Editors Note: $1000 dollars in 1898 is equivalent to just over $36,300 dollars in 2023.

– In Buenos Aires (Argentina) appears a Jewish paper in the Polish-Germanic jargon. The poor editor and publisher of this paper can not get Hebrew types in that country. He is compelled to write his whole paper and then lithograph from his manuscript as many copies as he needs for his readers. It is certainly a novelty in the press which American Publishers will not imitate.

— June 16, 1898

100 Years ago


– Officers of the National League of Masonic Clubs, in convention, were informed that copies of a weekly newspaper published in Washington in the interests of the Ku Klux Klan were being distributed at registration headquarters of the convention by representatives of the paper. Orders were issued to have all available copies removed from the hall and sequestrated. President H. Melvin Allen, of the League, declined to discuss the incident until it had been considered by all national officers at a special meeting. The issue of the newspaper distributed contained matter purporting to identify Masonic and Ku Klux Klan interests.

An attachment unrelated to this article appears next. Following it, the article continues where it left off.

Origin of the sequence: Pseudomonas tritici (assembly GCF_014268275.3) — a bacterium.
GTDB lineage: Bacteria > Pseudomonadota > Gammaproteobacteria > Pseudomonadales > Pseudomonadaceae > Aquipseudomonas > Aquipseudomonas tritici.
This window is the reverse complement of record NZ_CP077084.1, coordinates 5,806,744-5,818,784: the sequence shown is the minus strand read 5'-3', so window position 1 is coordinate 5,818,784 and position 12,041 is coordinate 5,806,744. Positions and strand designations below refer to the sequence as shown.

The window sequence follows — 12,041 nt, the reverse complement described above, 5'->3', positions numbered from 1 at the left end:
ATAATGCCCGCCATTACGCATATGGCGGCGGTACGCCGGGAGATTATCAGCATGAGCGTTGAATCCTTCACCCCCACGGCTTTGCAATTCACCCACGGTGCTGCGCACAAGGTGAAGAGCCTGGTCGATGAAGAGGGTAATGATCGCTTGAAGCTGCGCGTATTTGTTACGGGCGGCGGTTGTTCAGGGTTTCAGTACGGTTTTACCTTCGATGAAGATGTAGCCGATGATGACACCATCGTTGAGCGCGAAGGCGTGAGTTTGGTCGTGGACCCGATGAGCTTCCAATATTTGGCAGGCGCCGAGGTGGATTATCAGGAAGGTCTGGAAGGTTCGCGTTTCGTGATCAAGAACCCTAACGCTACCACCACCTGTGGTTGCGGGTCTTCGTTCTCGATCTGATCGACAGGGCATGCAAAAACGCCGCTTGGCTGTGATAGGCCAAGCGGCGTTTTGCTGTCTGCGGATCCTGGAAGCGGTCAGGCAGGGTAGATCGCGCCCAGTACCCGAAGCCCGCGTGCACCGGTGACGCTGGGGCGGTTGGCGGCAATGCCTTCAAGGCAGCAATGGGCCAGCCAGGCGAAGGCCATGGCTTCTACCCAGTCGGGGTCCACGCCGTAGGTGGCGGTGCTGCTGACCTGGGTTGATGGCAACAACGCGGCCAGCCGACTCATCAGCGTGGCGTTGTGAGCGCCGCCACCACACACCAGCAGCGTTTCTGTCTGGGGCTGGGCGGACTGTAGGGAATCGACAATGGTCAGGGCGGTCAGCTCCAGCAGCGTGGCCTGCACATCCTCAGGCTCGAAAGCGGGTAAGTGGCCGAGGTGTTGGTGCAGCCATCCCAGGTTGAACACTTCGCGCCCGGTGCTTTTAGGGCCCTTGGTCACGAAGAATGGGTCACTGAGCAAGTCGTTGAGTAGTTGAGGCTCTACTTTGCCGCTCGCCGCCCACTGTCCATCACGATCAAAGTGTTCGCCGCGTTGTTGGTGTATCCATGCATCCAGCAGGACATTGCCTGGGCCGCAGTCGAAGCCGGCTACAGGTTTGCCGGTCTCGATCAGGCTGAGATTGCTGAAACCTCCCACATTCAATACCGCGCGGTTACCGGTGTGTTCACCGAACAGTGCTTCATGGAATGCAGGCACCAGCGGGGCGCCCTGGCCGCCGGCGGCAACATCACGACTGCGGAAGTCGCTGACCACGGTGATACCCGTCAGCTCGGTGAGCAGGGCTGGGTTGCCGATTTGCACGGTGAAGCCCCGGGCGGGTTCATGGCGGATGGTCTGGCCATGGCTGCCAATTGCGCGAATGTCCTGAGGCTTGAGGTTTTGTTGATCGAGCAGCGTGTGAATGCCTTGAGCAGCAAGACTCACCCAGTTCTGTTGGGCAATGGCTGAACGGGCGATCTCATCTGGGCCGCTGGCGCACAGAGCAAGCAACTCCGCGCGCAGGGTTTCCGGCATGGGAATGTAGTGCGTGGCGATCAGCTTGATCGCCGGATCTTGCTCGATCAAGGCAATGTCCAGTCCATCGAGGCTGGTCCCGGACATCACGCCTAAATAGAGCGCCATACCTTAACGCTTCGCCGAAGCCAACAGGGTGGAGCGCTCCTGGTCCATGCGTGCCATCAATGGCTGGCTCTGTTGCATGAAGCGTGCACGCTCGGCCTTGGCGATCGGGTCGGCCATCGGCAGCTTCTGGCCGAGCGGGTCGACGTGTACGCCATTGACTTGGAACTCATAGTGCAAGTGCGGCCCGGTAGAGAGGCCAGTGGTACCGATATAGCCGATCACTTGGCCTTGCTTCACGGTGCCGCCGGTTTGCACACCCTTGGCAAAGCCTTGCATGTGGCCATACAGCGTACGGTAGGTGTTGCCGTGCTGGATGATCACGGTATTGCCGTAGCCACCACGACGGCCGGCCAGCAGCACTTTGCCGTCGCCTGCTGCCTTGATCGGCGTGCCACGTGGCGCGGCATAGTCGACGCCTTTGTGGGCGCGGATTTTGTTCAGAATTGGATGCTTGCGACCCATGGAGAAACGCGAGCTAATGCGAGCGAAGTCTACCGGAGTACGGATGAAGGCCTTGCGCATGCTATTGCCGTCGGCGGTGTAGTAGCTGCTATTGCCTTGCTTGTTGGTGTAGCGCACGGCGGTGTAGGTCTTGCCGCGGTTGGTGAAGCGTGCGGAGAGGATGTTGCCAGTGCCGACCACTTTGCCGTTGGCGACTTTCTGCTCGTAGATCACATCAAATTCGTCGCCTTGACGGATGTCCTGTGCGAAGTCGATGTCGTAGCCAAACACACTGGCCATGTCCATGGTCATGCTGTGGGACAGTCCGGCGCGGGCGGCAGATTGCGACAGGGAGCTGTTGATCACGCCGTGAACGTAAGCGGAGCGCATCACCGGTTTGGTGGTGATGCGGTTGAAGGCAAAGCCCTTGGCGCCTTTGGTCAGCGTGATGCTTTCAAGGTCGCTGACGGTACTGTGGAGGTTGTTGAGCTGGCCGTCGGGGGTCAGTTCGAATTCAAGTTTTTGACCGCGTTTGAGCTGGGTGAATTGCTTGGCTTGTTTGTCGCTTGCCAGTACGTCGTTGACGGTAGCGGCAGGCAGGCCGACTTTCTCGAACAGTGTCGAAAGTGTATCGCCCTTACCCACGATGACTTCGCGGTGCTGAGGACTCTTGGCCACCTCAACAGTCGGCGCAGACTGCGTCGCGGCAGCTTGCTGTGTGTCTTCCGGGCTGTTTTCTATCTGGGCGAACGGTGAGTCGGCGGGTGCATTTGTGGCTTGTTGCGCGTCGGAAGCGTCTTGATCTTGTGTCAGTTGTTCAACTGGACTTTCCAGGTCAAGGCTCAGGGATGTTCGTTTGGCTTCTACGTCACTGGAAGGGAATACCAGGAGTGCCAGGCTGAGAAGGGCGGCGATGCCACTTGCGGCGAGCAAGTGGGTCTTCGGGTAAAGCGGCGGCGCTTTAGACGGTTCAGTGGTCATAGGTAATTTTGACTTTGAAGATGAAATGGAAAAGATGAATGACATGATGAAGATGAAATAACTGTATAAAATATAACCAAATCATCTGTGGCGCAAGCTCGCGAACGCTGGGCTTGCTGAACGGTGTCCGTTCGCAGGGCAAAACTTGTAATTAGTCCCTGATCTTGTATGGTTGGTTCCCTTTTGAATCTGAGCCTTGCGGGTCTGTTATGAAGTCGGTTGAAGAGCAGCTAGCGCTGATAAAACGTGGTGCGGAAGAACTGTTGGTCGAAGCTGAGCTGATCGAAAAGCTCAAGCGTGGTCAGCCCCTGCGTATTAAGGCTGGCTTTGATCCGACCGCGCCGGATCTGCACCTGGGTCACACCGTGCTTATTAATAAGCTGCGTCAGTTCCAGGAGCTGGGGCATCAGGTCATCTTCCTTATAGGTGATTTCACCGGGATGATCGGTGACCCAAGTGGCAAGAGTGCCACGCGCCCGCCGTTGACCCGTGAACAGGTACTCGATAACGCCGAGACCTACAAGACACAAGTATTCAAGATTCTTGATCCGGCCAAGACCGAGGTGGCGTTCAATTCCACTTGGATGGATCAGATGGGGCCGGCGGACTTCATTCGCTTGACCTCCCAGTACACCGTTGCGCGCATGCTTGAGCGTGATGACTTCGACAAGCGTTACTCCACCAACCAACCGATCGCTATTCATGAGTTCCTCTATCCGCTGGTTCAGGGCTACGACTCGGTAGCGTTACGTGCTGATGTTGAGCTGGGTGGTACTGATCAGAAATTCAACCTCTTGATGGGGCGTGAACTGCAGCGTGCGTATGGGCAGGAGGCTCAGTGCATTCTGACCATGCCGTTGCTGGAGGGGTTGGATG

– June first was the 122nd birthday anniversary of Brigham Young, founder of the State of Utah and Salt Lake City. Upon his monument which is erected at the base of Main Street there were 2 wreaths placed by two of his great grandchildren. Mayor Nelson presented one wreath on behalf of the city of Salk Lake and Secretary of State Crockett presented on one behalf of the State of Utah. Rabbi Adolph Steiner of Temple B’nai Israel, delivered a eulogy and praised the spirit of religious liberty that prompted Brigham Young more than seventy-five years ago to lead a small band of men and women through the trackless desert and build a city so beautiful and prosperous. The family of Brigham Young expressed great appreciation for the splendid eulogy Rabbi Steiner delivered.